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Borelli, T.; Hunter, D.; Powell, B.; Ulian, T.; Mattana, E.; Termote, C.; Pawera, L.; Beltrame, D.; Penafiel, D.; Tan, A.; et al. Wild Food Plants. Encyclopedia. Available online: (accessed on 29 November 2023).
Borelli T, Hunter D, Powell B, Ulian T, Mattana E, Termote C, et al. Wild Food Plants. Encyclopedia. Available at: Accessed November 29, 2023.
Borelli, Teresa, Danny Hunter, Bronwen Powell, Tiziana Ulian, Efisio Mattana, Céline Termote, Lukas Pawera, Daniela Beltrame, Daniela Penafiel, Ayfer Tan, et al. "Wild Food Plants" Encyclopedia, (accessed November 29, 2023).
Borelli, T., Hunter, D., Powell, B., Ulian, T., Mattana, E., Termote, C., Pawera, L., Beltrame, D., Penafiel, D., Tan, A., Taylor, M., & Engels, J.(2020, October 13). Wild Food Plants. In Encyclopedia.
Borelli, Teresa, et al. "Wild Food Plants." Encyclopedia. Web. 13 October, 2020.
Wild Food Plants

Wild food plants (WFPs) are generally considered species that grow spontaneously in self-sustaining populations outside cultivated areas, in field margins, forests, woodland, grassland, and wetlands (e.g., paddy fields), independently of human activity. However, the distinction between “wild” and “cultivated” or “domesticated” is not so clear-cut and many wild food plants fall somewhere in between these two extremes depending on the degree of human intervention and management. Semi-domesticated species, in addition to economically important non-timber forest food products, such as açaí berries and Brazil nuts, can also be considered "wild" to some extent as they grow naturally in forest with limited management or human intervention. As they are often wild relatives of domesticated species, WFPs have potential for domestication and can provide a pool of genetic resources for hybridization and selective breeding.

Wild food plants Food and nutrition security conservation food policy

1. Introduction

The practice of consuming wild food plants (WFPs) is as old as human prehistory. Early humans obtained their food by hunting, fishing and gathering these plants, or parts of plants (e.g., stems, roots, flowers, fruits, leaves, buds, and seeds), that were safe for human consumption. It was not until 10,000 years BC that people started settling into more permanent homesteads and domesticating plant species (mostly carbohydrate-rich staples) while maintaining some hunter-gatherer activities and collecting WFPs from the wild [1][2]. This still holds true for some traditional horticultural societies today (e.g., the Machiguenga in South America) [3]. All of the plants we now call domestic crops were once WFPs, altered by human manipulation to achieve domestication by selecting more favorable plant traits. With plant domestication and farming came also the development of weeds; that is, unwanted plant species in cultivated fields, and many of the WFPs consumed today include relatives of today’s crops.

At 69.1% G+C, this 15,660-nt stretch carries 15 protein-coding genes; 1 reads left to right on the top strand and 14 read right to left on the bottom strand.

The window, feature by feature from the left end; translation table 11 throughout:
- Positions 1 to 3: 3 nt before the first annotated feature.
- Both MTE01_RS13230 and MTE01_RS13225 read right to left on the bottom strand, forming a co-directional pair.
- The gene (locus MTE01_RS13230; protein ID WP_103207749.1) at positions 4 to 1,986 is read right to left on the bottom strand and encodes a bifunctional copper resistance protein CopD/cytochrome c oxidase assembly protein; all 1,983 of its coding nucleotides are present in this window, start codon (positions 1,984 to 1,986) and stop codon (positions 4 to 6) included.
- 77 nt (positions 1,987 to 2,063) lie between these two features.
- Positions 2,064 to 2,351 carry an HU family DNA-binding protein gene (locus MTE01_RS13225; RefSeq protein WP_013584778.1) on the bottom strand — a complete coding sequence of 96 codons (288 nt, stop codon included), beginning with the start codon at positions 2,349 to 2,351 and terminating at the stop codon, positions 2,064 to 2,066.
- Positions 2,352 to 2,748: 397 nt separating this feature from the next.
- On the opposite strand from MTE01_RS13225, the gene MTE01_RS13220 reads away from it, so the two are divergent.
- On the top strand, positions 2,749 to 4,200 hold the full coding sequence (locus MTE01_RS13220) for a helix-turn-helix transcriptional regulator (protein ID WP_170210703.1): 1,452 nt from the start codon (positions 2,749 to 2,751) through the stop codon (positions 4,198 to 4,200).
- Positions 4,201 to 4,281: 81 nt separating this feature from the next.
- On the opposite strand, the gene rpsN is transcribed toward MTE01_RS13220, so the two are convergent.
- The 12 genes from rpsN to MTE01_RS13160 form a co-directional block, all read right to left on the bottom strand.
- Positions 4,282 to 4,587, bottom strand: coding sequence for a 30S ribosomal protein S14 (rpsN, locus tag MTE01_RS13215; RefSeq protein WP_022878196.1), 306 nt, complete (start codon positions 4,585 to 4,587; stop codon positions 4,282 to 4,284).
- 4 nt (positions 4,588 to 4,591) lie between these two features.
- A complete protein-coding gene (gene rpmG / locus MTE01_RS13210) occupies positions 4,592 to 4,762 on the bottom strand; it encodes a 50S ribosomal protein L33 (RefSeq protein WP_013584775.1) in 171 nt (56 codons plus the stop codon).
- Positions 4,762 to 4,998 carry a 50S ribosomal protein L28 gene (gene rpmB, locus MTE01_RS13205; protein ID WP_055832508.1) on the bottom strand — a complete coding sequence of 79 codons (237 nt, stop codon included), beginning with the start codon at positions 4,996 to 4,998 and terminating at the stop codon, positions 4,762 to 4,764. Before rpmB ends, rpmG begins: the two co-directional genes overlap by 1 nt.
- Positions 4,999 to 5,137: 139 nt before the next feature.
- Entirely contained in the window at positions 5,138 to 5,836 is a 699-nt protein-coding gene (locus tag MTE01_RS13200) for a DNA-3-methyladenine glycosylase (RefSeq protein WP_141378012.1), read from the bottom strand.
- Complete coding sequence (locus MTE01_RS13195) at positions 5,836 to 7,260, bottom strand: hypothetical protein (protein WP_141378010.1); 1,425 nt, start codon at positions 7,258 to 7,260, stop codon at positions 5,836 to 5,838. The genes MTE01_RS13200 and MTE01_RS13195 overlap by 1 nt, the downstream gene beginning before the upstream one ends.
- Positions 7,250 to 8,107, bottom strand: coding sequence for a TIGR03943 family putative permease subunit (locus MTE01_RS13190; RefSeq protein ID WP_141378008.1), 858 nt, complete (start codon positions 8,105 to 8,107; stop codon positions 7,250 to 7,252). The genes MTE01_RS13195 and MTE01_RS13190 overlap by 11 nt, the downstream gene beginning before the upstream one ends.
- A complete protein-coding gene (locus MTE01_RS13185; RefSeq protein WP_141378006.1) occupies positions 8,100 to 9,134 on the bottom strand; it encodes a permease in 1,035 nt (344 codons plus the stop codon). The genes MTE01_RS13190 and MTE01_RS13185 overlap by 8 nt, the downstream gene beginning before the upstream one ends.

Wild food plants can grow spontaneously in areas that are or have been themselves cultivated [4][5], or, as in the case of the “quelites” greens in Mesoamerica (e.g., the genus Amaranthus, Chenopodium, Porophyllum, Portulaca, Crotalaria, and Anoda), they have become the focus of systematic in situ management practices such as “selective harvesting” and “let standing”, with important repercussions on plant communities [6]. Another known management practice is that of “encouraging growing” recorded by Cruz-Garcia [7] in the Peruvian Amazon along the deforestation border. Surveys revealed that, out of 30 wild food plant species identified, 20 are actively managed by local farmers and that most are transplanted from the forest to their agricultural fields for easy access. From these, 57% of the species are classified as weeds, yet are perceived by farmers to play a role in food security, particularly with increasing deforestation and reduced availability of food plants [7].

2. The Importance of Wild Food Plants Today